By then, the water had come up to here and it looked like a scene from Titanic. But I learned a really important lesson: Don’t pitch your tent on a slope or next to sprinklers.
Emboldened by my first night behind the dorms, I went off to Catalina Island and did my first five-day backpacking trip. That went well. So then I went off to the AT. First few days the AT went really well, and then it was my first night completely alone.
The fierce wind was whapping the sides of my tent and the flickering moonlight made every sound and shadow seem like something out to kill me. And then the ground started vibrating because something was running towards the tent! And my heart was beating and my skin was sweaty and I was lying wide-eyed with my glasses still on because I wanted to be able to see when the thing came in to kill me.
And the thing is? There was nothing out there. It was all in my head. And even if there were? My freaking out about it was not going to make me any safer. I could spend all night like this and be miserable the next day, or I could just stop. Just turn it off like that and go to bed.
It was a fear switch I didn’t even know I had until that night. You might have that fear switch, too. Look inside the next time you tell yourself you can’t do something.
So having survived that night, I walked from Georgia up through North Carolina and Tennessee and into Virginia. My hips were worn raw from the pack straps and my legs were hairy, dirty, bee-stung, mosquito-bitten. I was ravenously hungry all the time and scavenged for berries like a wild animal. But I felt alive.
I walked for 600 miles before I had to stop and come back and teach my classes. And the thing is no one will tell you that you can do this. In fact, most people will tell you the exact opposite. “You’re going to do what? Is that safe?”
And the thing is, we need to allow ourselves to have these experiences. We need to put ourselves into positions where we might be failing and be okay with that.
This was one of the most formative experiences I’ve ever had. I learned how to keep myself company during long hours of walking alone. I learned how to start a fire when the wood’s all wet. I learned how hard it is to sleep when the forest is loud. Pro tip: earplugs. It was amazing.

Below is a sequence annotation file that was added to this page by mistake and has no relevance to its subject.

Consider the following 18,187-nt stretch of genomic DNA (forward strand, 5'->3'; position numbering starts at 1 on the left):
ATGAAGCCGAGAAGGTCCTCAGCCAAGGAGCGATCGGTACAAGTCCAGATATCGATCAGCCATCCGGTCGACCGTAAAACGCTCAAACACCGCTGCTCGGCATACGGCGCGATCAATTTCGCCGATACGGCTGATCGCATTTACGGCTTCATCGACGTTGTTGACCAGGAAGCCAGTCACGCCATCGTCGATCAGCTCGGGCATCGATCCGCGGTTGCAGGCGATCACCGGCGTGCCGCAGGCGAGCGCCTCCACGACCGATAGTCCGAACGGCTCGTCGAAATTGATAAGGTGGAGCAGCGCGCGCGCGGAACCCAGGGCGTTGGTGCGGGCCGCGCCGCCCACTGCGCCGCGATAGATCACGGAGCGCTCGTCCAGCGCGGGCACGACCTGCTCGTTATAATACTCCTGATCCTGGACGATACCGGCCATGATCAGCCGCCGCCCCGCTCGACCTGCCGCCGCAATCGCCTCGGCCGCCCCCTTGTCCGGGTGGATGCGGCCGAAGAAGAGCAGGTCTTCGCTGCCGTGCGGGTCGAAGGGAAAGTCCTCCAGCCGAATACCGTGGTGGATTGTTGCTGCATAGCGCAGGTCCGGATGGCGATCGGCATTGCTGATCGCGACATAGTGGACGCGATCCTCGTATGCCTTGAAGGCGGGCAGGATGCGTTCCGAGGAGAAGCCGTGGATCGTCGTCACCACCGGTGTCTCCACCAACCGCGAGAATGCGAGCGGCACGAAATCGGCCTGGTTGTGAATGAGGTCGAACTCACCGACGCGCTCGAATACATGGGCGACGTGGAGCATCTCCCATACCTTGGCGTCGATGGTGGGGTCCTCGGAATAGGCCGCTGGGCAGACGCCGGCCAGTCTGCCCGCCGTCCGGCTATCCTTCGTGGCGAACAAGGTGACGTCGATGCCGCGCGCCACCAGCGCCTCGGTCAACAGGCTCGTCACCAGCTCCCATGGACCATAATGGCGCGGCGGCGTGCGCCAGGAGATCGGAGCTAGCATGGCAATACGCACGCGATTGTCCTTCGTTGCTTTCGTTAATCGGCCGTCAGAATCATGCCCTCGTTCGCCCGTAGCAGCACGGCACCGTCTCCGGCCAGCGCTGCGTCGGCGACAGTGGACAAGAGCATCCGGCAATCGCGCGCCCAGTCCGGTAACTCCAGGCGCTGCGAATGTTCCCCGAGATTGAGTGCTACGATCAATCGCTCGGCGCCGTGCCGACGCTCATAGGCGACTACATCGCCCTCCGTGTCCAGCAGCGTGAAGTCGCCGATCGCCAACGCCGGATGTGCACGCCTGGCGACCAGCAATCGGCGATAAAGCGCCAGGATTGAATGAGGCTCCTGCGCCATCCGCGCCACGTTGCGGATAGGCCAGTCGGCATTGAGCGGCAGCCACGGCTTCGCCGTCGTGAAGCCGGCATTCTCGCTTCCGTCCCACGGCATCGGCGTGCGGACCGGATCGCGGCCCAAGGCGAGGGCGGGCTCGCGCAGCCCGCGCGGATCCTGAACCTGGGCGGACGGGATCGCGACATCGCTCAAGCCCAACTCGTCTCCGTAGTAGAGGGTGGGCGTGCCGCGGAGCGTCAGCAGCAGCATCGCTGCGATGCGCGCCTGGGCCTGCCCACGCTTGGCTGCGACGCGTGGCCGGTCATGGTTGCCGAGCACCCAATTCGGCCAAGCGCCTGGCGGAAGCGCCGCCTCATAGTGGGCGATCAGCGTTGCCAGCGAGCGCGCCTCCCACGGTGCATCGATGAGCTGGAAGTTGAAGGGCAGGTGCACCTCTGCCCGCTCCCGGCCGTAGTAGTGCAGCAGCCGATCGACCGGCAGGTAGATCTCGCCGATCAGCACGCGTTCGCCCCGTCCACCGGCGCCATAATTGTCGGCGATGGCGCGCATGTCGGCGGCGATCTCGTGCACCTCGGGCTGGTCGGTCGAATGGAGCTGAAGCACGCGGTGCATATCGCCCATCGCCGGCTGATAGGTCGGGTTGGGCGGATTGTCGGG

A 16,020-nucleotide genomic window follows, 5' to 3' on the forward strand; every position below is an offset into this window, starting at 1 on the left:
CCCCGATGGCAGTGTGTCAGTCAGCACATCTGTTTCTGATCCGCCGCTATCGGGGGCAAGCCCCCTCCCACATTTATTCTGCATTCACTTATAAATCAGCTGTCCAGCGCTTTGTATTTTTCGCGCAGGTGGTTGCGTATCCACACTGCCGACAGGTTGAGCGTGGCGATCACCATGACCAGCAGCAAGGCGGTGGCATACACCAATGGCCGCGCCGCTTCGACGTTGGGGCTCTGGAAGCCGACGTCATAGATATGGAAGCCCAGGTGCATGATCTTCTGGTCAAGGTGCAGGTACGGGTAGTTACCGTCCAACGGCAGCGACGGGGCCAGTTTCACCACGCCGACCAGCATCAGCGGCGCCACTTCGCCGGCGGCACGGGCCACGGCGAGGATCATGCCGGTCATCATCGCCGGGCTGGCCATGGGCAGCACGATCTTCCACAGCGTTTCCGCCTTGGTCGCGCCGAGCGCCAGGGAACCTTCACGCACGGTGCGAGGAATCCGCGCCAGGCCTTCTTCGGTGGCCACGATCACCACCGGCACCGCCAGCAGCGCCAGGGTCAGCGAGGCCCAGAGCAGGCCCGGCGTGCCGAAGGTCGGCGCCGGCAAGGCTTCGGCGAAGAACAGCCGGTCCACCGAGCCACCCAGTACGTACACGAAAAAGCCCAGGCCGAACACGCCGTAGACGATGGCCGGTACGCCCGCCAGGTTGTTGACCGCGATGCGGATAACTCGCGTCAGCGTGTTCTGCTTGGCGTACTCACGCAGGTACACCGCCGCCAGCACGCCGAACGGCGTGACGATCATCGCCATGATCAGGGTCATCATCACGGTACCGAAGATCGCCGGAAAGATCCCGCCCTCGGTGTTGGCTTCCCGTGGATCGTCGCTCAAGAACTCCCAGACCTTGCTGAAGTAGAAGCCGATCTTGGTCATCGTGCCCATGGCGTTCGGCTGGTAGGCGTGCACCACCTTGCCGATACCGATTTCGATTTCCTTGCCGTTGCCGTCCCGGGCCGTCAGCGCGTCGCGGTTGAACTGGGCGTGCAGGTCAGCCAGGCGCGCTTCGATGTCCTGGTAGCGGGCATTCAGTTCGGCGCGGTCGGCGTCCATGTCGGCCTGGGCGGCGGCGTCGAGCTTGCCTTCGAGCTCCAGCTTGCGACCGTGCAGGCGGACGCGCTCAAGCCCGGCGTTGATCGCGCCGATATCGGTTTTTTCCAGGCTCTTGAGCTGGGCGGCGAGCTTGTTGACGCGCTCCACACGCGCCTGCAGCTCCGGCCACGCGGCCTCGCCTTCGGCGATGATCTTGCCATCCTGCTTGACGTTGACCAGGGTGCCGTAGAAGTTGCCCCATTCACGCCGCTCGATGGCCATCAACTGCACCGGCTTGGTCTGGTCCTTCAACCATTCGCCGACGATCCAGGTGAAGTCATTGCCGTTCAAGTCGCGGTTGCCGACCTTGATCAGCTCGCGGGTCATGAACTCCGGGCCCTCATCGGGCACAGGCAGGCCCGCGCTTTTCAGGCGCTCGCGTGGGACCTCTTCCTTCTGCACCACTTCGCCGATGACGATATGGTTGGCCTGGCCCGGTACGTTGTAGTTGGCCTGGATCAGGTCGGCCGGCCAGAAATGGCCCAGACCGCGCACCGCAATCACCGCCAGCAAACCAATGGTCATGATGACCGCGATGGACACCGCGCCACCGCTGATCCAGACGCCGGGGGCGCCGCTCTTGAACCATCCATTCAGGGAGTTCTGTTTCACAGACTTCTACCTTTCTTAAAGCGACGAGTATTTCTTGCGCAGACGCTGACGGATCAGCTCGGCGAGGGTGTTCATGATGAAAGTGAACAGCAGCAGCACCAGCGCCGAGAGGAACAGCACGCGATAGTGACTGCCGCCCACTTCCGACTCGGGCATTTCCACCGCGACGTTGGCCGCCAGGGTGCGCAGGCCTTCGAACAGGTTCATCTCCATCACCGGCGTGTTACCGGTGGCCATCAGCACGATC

There’s a saying among AT hikers that I think is really good advice for the rest of us: Hike your own hike. It means don’t be too concerned about what other people are doing, how much further they are, how much faster they’re going. They’re doing their hike. You do yours.
There’s this common perception that there’s only one right path that we’re all supposed to be on, and I hear this from my students all the time, especially when they’re thinking about choosing their majors. There’s this belief that if you only choose the right major and have the right life and find the right partner and live in the right city that you will have the right life and be happy and successful.
But it’s just not true. There are many, many paths to get to the destination you want to reach, and no single choice defines who you are.
Kids know instinctively that it’s okay to be into everything. But somewhere along the way we lose that. We’re told we have to specialize, and if you are good at one thing you’re not supposed to play around with those other things.
Think about what you really long to do. What’s stopping you from doing it? What if you gave yourself permission to try it? What if you gave yourself permission to be bad at it and do it anyway?
My hope for you today is that you will take one of those ideas that’s in the back of your mind and make a plan for making it happen. Because our experiences, like the wetsuit that I wear every Friday, are made to stretch. Thank you.